Sat | Feb 17, 2018

Earth Today | JCDT kicks off 25th anniversary celebrations this Christmas

Published:Thursday | December 14, 2017 | 12:00 AMPetre Williams-Raynor
A cloud forest view from Shelter Trail in Holywell.
Scouts camp at Holywell in 2015.
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WITH FUN, food, and yes, education; that's how the Jamaica Conservation and Development Trust (JCDT), managers of the island's Blue and John Crow Mountains National Park, will kick off its 25th anniversary celebrations.

They're doing so with a December 17 event called 'Christmas Breeze', one hosted at Holywell and designed to delight young and old patrons alike, even as the effort is made to inspire love and promote interest in the continued conservation of the park.

"It is that time of year again and people are looking for fun things for children to do. This is it," said Dr Susan Otuokon, head of the JCDT. "And this is not only going to be only fun, but educational and environmentally friendly as well."

For $1,000 per adult and $500 per children, patrons will get to enjoy everything on offer except the food.

"We have someone who is going to be making Christmas decorations with the children. They will be decorations from recyclables, mostly pet bottles, which we have already collected and have been preparing, (as well as from) natural found items. They will be able to leave with something they have made but we are also asking them to put something on the actual Christmas tree on the site," Otuokon explained.

"There is also face-painting (with the focus on) some of the animals from the national park like the Giant Swallowtail butterfly and the Jamaican yellow snake. (There will also be) guided trail tours so you can get a tour of the visitors' centre, which is the educational part. There will also be ring games and other old-time games that you don't see children playing anymore," she added.

 

YEARLONG CELEBRATION

 

The event will mark the beginning of what is likely to be a yearlong celebration of the JCDT's 25th anniversary on February 26, 2018.

Those activities will include the launch of their Junior Rangers Club and the opening of new facilities, including a new Visitors' Centre and Cafe, and a new peak shelter.

There is, too, to be a strong push to have Jamaicans hike to the peak of the Blue Mountain.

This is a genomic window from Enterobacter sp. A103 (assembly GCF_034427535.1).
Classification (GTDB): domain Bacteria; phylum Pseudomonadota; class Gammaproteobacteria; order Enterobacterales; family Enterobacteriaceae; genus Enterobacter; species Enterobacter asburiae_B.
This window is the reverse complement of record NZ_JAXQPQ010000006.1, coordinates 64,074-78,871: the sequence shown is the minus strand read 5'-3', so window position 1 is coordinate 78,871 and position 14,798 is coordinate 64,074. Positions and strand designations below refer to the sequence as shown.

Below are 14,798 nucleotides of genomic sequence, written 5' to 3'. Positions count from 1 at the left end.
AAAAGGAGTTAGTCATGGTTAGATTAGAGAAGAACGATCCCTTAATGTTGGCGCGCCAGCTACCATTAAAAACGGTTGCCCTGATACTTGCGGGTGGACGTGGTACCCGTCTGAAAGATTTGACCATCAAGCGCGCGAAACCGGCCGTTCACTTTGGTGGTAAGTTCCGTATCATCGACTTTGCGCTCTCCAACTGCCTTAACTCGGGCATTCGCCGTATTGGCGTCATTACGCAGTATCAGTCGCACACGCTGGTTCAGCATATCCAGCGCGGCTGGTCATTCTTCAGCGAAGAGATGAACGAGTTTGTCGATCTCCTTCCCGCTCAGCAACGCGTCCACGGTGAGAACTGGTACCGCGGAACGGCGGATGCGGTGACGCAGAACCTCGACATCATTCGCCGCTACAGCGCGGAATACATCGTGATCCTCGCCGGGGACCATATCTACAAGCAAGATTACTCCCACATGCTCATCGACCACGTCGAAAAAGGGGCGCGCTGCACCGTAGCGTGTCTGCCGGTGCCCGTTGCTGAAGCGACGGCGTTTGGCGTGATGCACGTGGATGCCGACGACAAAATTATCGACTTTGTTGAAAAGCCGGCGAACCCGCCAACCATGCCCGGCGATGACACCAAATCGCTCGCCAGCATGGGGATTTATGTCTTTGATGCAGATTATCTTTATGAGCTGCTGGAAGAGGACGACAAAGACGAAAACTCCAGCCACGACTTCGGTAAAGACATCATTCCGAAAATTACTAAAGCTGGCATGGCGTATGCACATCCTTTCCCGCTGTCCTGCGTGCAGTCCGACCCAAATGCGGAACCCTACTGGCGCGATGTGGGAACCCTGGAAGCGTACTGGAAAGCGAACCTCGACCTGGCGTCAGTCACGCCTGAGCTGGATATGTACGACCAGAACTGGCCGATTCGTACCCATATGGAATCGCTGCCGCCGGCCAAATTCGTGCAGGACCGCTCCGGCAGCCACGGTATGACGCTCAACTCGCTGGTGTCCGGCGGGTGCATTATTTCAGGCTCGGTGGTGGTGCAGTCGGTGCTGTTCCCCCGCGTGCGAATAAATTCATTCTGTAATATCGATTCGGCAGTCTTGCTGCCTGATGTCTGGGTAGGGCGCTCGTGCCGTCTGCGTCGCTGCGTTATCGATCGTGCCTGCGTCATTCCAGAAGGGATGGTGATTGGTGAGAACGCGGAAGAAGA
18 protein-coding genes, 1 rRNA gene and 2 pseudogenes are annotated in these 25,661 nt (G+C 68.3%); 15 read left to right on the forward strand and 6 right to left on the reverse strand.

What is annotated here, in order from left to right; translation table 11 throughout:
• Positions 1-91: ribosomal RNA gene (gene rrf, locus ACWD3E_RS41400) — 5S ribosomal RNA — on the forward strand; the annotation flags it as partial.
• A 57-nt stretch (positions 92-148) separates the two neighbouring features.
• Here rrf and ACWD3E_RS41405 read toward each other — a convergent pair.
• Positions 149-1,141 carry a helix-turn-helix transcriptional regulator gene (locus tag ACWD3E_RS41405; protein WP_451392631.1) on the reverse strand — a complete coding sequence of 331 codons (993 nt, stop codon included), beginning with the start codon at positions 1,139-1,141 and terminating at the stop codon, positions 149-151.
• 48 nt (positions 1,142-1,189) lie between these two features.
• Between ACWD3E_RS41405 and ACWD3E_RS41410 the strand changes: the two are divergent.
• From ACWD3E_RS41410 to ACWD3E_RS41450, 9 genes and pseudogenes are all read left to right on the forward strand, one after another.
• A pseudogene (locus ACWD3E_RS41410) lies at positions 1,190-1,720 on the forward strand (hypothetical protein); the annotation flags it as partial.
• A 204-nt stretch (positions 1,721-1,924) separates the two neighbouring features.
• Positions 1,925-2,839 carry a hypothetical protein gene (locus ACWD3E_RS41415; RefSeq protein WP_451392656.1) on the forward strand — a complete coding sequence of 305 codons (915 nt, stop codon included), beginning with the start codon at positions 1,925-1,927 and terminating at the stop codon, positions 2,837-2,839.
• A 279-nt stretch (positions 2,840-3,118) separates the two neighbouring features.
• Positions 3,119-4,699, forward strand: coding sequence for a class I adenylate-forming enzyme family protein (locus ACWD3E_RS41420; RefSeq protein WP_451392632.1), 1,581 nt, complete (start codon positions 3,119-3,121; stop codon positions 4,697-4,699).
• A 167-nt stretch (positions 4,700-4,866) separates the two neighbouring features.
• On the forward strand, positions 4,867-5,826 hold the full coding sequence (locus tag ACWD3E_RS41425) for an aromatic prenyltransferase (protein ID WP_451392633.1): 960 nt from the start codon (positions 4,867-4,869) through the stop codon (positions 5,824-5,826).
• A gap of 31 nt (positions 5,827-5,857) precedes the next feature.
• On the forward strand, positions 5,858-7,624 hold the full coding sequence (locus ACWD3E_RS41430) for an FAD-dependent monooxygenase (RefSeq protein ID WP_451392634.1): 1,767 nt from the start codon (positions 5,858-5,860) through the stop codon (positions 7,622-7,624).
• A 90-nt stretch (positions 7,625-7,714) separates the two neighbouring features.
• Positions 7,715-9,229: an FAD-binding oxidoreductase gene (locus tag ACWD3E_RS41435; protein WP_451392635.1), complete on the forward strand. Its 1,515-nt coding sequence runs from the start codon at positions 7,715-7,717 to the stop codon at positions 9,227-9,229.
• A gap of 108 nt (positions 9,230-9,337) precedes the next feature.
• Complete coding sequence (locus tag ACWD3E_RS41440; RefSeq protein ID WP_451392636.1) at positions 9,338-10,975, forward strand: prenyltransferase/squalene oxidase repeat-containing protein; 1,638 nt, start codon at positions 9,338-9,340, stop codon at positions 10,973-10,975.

"Every Jamaican should hike it at least once in their lifetime. We realise a lot of people have not. We know also that some people don't know where to go to have that organised. So we are going to be encouraging companies to organise that as part of their staff welfare," said Otuokon.

To mark the actual day of the anniversary, the JCDT will in February host 'Symphony in the Mountains', featuring performances from the Immaculate Conception High School symphony orchestra along with the Immaculate Conception High School's Glee Club, the KC Chapel Choir, and members of the Jamaica Defence Force Band and drummers from the Charles Town Maroons.

For Otuokon, the celebrations are invaluable, certainly given the work of the entity over the years.

"I think it is significant because we only have one national park and in terms of the way the site is managed, we have a lot to share," she said.

The JCDT does its management of the park not only through natural heritage conservation, but also through cultural heritage conservation, working with the Jamaica National Heritage Trust and the Windward Maroons; enforcement as manifested through patrons and the marking of boundaries; recreation and tourism with the development and operation of ecotourism attractions, such as at Holywell; as well as through monitoring and evaluation, done with, for example, GIS and photography.

Public education is also integral to what they done, as evidenced by the upcoming event.

"When our rangers pass through the area, they stop in the communities, inform them about the park and about general environmental legislation and keeping their communities clean. We also do school visits," noted Otuokon.

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